Report • 23.08.2021

Long-term preparations for mid-pandemic brick-and-mortar retail

Under what circumstances do consumers enjoy their physical customer journey?

The COVID pandemic is not over. That’s a hard but necessary truth. And brick-and-mortar retailers need to face that. But there is also good news. While expanding e-commerce and omnichannel services is important, surveys show that consumers still value going shopping in physical retail stores.

There are several reasons why customers all over the world still plan on using brick-and-mortar stores, according to YouGov research from February 2021. To name only three:

  • Physically experiencing and trying out products
  • The experience of visiting stores
  • Speed of purchase

“Global YouGov data shows that, for many consumers, the ability to trial products and services in the flesh is a key motivator. In every one of the 17 nations featured in our study, a majority of the public say experiencing products in-person is a key reason to shop in a brick-and-mortar store. […] There’s also evidence that the brick-and-mortar shopping experience is something a significant proportion of consumers value in and of itself. “

A bar chart on why customers go to brick-and-mortar stores in different...
Source: YouGov

But for consumers returning to physical stores is not a no-brainer. They do need to feel safe and comfortable with the experience. But what are the requirements for this?

A yellow smiley on the pavement with the words stay safe under it...
Source: Nick Fewings/Unsplash

What do customers expect in brick-and-mortar retail from now on?

In Great Britain, Ubamarket, a provider of 'Scan Pay Go' technology, has asked consumers how they feel about returning to in-store shopping and what measures they expect retailers to take. Even keeping in mind that Ubamarket may profit from retailers introducing technologies that address these issues, I expect that there is still some truth to these statements:

  • More than half of consumer’s perception of safety and hygiene has shifted.
  • They only want to return to physical venues if the establishment has measures and technologies in place that minimize contact with other guests and servers.
  • Half of customers want to avoid touching anything except the products they purchase.
  • Many people want their shopping experience to require as little human interaction as possible.
  • Many customers now prefer cashless payment methods.
a red heart on a dark ground with a reminder to keep your distance...
Source: Daria Nepriakhina/Unsplash

What measures can help customers feel comfortable in brick-and-mortar retail?

The good news? Many consumers still want to go shopping and buy their groceries, furnishings or clothes in physical stores. Brick-and-mortar retailers have to prepare for that – long-term. The time for temporary workarounds is over. The greater want for hygiene may not go away for many years. And some of the changes the COVID pandemic brought, as well as some technologies and solutions, may even be sensible.

But retailers face a great dilemma: On the one hand they need to make sure not only that customers feel safe in their stores but also that they actually are safe. On the other hand it is not easy to create a great shopping experience for customers while they navigate through visible safety and hygiene measures like acrylic or plexiglass panels, steel fences and security cordons, caution signs and markers everywhere that tell them in which direction to move, restrict their freedom of movement and constantly remind them to keep their distance from each other at all times.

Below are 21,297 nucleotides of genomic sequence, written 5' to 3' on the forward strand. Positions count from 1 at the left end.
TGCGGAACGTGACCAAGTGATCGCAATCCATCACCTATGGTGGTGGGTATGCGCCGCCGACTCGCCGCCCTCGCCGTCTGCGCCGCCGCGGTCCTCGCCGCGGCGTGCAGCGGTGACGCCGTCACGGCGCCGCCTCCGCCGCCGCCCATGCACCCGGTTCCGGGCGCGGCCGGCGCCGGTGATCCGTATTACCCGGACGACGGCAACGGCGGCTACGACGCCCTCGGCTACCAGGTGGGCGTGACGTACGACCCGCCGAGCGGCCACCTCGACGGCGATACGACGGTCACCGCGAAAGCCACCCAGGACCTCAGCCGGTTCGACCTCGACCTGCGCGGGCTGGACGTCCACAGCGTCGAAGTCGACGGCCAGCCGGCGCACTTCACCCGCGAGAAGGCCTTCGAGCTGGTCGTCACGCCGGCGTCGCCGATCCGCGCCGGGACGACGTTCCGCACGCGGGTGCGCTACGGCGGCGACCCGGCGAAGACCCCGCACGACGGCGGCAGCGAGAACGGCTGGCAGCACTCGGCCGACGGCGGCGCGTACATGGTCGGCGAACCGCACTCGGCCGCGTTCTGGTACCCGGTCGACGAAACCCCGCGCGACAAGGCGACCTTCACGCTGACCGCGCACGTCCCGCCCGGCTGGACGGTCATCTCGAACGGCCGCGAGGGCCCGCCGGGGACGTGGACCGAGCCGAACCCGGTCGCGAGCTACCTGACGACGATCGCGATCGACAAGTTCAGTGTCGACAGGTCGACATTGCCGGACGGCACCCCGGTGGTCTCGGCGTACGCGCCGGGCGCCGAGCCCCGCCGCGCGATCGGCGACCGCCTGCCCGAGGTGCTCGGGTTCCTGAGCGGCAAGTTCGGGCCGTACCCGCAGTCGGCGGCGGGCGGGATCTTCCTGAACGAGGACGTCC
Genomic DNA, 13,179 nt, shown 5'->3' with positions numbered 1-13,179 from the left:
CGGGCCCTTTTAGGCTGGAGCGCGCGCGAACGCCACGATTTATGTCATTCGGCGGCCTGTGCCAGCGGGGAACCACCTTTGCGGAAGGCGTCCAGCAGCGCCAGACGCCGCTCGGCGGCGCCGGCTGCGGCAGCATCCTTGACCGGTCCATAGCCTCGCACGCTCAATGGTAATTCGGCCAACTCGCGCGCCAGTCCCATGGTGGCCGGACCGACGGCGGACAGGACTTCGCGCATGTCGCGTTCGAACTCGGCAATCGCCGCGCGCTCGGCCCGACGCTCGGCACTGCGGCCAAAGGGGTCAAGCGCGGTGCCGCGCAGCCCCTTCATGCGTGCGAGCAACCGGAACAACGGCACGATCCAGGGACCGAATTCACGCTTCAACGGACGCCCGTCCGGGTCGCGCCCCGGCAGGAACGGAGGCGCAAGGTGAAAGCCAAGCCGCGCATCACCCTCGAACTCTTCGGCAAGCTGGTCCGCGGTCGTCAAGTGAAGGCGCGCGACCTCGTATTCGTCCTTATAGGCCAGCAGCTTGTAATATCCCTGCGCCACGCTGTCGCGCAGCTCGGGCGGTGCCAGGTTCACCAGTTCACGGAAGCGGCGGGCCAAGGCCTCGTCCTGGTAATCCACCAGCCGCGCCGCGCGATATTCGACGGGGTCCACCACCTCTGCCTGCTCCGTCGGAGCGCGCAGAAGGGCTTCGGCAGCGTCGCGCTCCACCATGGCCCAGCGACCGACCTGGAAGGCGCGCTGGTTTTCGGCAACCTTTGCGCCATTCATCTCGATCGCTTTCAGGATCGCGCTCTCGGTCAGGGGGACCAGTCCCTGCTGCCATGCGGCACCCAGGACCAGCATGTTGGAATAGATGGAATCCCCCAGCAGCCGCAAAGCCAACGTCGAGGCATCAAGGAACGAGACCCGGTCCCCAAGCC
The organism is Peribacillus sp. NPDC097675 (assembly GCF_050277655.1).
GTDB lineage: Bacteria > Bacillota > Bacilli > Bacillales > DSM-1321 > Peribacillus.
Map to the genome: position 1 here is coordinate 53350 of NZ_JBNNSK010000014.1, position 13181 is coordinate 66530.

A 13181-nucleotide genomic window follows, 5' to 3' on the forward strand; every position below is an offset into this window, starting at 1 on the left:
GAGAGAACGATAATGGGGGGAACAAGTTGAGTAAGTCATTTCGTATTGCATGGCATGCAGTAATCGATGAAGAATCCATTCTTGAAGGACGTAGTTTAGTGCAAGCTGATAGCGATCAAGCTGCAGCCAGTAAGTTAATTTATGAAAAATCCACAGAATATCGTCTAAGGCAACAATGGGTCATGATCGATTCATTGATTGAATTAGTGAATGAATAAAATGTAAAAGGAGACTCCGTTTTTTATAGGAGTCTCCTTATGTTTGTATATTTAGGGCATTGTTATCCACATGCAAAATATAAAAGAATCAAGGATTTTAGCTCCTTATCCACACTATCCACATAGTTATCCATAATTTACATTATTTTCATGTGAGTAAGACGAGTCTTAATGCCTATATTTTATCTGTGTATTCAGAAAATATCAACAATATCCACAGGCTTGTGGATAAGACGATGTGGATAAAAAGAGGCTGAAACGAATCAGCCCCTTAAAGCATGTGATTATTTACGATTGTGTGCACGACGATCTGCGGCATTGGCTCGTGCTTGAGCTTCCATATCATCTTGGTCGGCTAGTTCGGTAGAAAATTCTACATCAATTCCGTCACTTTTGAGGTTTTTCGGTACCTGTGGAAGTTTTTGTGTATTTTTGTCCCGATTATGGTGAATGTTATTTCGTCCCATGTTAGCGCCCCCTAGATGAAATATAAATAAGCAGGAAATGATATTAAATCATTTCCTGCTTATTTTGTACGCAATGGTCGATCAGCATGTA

A wooden sign with an arrow on a wooden fence
Source: Jamie Templeton/Unsplash

What can retailers optimize and learn?

There is not much retailers can do about all of those pesky appliances, they might be necessary for many more years. But how you present and design them, how these measures are incorporated into a store design or how much they stand out, that is something retailers can work on and learn to optimize.

  • Analyzing the store layout

How do my customers walk through the store? Where do they stay put? Are there choke points that can be prevented? Can I channel the foot traffic any better through the store? Can I use or move shelves to create more space or funnels?

  • Customer traffic

Do I have long waiting times and crowded queues at the check outs? Can I reduce those? Is it a solution to let customers know in advance when to expect a lot of traffic in my store? Or which times are the best to go shopping?

Can I integrate signs, markers, or barriers into my store design and corporate branding? Can I use them as creative advertising space?

  • Service and payment

Are there new payment and service solutions that make the customer journey faster, more comfortable and contactless?

  • Protecting customers and staff

How do I protect my customers and staff long-term? Which measures do they feel comfortable with? How can I design a safe and comfortable working place including break rooms etc.? Are those smart investments even after a COVID pandemic? (Remember, you might reduce sick days over all.)

As retailers well know by now, they have to be creative and spontaneous to successfully navigate these difficult times. And many of them have proven that they can.

Author: Julia Pott

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